The story of The Awkward Age seemed a little thin to me. Low stakes. The mostly-dialogue method is inefficient. It takes a lot of words, a lot more than usual, to get some pretty basic things, like characterization, or action, done. Who cares whether Nanda escapes the corrupting influence of her mother?
Said another way: why tell this story this way?
She faltered still a little. “I do say the most hideous things. But we have said worse, haven’t we?” (Ch. 21)
That is Mrs. Brookenham again. Mrs. Brook is at the center of the circle of gossips and worse, the corrupters of morals who populate The Awkward Age. Not just the center – she is their leader. This groups of friends and otherwise are engaged in an elaborate and voluntary social game in which points are scored by means of superior rhetoric – wit, for example, which is why much of the dialogue sounds like Oscar Wilde – or more like Ronald Firbank – or other types of verbal felicity.
Mrs. Brook leads the circle because she is the superior rhetorician. What appears to me as mannered gibberish is part of an elaborate ritual of social jousting.
The Duchess then glanced round the circle. “You’re very odd people, all of you, and I don’t think you quite know how ridiculous you are.” (Ch. 8)
Yes, exactly. Exactly. The most direct expression of this idea – aside from surprisingly frequently lines like “’I do so like your phrases’” (Ch. 21) – is this passage:
“Why, my moral beauty, my dear woman – if that’s what you mean by my genius – is precisely my curse. What on earth is left for a man just rotten with goodness? It renders necessary the kind of liking that renders unnecessary anything else.”
“Now that is cheap paradox!” Vanderbank patiently sighed. “You’re down for a fine.”
It was with less of the patience perhaps that Mrs. Brook took this up. “Yes, on that we are stiff. Five pounds, please.” (Ch. 22)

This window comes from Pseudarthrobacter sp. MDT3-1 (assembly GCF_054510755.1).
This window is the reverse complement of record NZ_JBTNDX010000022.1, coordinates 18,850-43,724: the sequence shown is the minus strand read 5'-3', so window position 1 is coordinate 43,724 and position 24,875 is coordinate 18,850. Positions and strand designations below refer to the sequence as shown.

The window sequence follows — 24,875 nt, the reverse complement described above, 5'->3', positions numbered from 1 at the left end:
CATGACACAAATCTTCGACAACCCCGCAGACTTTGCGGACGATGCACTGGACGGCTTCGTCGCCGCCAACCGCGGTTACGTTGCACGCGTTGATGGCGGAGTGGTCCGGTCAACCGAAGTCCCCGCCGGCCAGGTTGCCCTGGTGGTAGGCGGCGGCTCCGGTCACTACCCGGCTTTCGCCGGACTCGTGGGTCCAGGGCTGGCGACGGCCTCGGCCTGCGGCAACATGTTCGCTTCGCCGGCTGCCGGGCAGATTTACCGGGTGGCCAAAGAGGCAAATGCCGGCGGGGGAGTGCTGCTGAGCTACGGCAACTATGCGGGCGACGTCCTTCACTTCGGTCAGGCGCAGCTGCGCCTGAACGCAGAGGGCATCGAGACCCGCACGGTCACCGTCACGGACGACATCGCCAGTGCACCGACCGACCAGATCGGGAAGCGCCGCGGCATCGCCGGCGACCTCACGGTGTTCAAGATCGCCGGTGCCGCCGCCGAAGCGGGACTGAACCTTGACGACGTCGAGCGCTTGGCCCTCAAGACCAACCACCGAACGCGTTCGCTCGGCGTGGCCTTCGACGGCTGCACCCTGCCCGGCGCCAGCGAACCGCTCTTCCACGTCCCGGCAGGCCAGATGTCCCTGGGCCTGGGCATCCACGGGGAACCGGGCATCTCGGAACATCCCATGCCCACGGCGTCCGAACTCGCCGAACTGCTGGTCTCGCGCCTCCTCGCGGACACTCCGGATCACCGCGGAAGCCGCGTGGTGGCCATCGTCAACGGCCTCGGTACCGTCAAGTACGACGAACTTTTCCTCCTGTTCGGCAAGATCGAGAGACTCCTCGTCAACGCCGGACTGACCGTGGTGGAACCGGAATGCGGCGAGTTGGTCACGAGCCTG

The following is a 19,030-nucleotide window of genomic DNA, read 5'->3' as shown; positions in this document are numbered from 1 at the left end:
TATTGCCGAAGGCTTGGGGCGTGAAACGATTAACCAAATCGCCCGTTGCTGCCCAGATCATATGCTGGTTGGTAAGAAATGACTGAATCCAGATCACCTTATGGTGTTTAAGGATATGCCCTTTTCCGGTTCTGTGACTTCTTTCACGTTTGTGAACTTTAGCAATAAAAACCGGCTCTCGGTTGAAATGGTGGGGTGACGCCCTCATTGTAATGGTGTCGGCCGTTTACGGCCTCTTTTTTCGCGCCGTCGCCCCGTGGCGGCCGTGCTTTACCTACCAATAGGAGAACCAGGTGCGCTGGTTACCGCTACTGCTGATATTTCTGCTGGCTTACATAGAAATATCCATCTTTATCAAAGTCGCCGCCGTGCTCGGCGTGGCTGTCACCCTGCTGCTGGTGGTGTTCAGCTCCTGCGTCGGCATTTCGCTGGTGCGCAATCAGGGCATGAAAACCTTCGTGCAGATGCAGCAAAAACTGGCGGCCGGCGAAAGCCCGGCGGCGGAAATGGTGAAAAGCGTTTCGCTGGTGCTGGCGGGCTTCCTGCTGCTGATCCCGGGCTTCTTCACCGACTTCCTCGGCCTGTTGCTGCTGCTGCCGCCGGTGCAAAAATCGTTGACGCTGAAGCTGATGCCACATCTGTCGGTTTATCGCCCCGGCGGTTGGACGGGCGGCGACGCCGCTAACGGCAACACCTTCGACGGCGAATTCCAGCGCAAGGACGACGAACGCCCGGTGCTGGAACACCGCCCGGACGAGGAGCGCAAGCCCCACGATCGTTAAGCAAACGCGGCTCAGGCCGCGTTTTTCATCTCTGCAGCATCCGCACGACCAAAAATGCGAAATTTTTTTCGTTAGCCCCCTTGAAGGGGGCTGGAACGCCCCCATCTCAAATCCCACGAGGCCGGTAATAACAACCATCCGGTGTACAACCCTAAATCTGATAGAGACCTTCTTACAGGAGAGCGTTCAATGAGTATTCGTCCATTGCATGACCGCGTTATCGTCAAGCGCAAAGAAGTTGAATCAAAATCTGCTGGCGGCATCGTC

And the offender pulls out a five pound note! As a penalty for sounding too much like Wilde! Which is an established rule among these people! Forget their affairs and their dirty French novels and so on, these are some danged odd birds. I need the help not of literary criticism but anthropology.
The difficulties of the dialogues, then, are part of the dance, the competition. Pronouns are made obscure on purpose, to elicit requests for clarification, a demerit. Characters finish each other’s lines as ways to score points. The compliments – magnificent, wonderful, splendid – which are mostly directed at Mrs. Brook, the champion, are concessions of defeat. An odd variation near the end (“’You’re wild,’ she said simply – ‘you’re wild’”) is a way of saying that the “wild” character has broken some rules by being too intense and sincere. His response: “He wonderfully glared.” Poor guy is kind of the novel’s punching bag; I don’t blame him.
He shone at them brightly enough, and Mrs Brook, thoughtful, wistful, candid, took in for a moment the radiance. “And yet to think that after all it has been mere talk!” (Ch. 21)
I should have been watching for the word “talk.”